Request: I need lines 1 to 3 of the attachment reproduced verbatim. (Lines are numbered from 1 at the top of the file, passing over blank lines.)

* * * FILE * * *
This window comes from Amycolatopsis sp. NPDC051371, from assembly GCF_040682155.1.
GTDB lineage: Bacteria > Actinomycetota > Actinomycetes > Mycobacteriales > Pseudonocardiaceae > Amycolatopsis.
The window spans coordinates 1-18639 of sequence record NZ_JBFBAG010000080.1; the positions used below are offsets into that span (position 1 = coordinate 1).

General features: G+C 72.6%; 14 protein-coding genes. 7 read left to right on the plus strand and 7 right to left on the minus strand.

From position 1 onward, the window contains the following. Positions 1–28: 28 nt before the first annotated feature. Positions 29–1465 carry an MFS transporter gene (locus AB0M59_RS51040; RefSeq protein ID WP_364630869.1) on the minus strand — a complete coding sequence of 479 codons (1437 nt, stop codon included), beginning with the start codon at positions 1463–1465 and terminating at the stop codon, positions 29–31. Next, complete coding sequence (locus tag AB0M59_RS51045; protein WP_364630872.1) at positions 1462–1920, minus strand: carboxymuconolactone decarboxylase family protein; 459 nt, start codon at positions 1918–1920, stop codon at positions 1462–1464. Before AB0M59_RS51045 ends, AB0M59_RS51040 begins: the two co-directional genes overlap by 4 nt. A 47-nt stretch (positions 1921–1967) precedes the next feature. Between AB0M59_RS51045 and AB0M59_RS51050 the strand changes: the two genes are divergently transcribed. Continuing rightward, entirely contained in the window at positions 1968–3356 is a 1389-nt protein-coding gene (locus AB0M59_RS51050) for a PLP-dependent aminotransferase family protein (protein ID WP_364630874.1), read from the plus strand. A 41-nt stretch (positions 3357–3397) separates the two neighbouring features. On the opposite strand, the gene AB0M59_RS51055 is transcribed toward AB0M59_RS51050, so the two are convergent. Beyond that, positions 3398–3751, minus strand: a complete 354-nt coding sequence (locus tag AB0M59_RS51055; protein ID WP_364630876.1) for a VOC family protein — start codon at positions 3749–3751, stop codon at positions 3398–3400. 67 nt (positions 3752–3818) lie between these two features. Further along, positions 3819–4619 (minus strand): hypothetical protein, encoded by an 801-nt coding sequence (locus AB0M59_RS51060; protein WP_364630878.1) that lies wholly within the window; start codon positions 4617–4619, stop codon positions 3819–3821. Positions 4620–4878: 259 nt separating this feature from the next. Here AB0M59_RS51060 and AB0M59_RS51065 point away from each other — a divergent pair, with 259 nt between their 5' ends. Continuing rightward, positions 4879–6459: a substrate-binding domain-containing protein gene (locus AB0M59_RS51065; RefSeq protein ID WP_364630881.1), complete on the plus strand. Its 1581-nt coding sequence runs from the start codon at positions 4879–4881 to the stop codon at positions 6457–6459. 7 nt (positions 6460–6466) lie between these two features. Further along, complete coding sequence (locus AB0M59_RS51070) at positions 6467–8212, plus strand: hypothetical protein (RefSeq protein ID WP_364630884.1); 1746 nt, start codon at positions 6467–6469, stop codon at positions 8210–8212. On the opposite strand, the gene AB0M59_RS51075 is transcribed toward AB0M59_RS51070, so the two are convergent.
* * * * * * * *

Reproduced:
This window comes from Amycolatopsis sp. NPDC051371, from assembly GCF_040682155.1.
GTDB lineage: Bacteria > Actinomycetota > Actinomycetes > Mycobacteriales > Pseudonocardiaceae > Amycolatopsis.
The window spans coordinates 1-18639 of sequence record NZ_JBFBAG010000080.1; the positions used below are offsets into that span (position 1 = coordinate 1).